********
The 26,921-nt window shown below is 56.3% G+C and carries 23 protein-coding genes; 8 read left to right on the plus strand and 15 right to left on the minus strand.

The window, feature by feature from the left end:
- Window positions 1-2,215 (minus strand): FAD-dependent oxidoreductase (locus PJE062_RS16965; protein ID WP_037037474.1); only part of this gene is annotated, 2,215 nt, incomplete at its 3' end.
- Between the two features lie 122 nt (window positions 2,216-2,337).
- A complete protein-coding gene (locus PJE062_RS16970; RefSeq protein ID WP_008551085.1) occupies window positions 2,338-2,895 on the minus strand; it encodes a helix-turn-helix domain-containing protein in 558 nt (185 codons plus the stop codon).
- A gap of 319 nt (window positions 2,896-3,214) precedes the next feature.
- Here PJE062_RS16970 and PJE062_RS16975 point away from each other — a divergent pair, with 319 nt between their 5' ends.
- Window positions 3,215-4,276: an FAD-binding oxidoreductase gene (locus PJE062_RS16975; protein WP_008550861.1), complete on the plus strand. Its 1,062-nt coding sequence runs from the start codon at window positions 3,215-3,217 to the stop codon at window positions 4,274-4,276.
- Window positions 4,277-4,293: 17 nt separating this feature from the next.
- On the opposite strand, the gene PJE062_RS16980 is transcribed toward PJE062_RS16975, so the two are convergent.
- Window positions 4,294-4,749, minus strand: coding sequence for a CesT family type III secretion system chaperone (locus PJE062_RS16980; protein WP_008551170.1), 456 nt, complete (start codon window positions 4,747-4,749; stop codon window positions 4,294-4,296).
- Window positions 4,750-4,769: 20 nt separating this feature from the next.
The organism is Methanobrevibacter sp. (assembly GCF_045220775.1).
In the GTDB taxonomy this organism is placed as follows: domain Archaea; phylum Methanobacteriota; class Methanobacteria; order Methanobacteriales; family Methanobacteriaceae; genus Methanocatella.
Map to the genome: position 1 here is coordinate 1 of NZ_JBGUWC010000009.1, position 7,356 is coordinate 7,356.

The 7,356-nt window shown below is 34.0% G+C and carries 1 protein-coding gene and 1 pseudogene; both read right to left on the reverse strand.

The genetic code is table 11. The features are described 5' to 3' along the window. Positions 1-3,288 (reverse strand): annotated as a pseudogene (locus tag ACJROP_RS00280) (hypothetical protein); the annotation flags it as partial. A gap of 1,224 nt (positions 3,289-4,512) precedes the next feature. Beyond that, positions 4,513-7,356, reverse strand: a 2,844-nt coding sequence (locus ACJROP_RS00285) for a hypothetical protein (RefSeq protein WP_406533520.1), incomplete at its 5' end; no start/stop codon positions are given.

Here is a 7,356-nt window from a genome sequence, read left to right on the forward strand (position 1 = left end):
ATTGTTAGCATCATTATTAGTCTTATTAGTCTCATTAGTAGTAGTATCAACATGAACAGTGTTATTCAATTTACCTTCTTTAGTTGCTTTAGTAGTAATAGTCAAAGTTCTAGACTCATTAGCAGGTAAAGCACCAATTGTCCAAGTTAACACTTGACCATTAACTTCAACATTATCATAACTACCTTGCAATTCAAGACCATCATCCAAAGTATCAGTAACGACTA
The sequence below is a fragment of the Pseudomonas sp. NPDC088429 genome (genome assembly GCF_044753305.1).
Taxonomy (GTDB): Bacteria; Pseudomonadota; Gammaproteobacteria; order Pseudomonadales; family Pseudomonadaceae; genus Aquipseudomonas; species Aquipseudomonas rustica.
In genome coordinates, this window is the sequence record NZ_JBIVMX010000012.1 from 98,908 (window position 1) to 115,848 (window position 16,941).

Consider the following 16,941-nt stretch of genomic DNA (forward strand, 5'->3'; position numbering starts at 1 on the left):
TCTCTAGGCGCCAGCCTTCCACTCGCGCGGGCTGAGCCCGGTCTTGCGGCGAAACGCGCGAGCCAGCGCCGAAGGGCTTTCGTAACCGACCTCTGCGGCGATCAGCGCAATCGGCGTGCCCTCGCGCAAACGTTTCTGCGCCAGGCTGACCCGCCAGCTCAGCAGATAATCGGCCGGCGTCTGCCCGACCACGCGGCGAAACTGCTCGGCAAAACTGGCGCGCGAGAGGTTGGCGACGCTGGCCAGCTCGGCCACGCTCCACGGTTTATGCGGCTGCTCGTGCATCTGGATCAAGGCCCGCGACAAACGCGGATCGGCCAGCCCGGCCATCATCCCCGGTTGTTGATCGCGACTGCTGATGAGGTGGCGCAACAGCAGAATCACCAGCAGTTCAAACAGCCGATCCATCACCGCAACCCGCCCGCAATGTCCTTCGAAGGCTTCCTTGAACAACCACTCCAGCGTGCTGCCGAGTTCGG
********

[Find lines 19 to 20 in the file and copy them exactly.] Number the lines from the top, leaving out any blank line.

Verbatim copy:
ATTGTTAGCATCATTATTAGTCTTATTAGTCTCATTAGTAGTAGTATCAACATGAACAGTGTTATTCAATTTACCTTCTTTAGTTGCTTTAGTAGTAATAGTCAAAGTTCTAGACTCATTAGCAGGTAAAGCACCAATTGTCCAAGTTAACACTTGACCATTAACTTCAACATTATCATAACTACCTTGCAATTCAAGACCATCATCCAAAGTATCAGTAACGACTA
The sequence below is a fragment of the Pseudomonas sp. NPDC088429 genome (genome assembly GCF_044753305.1).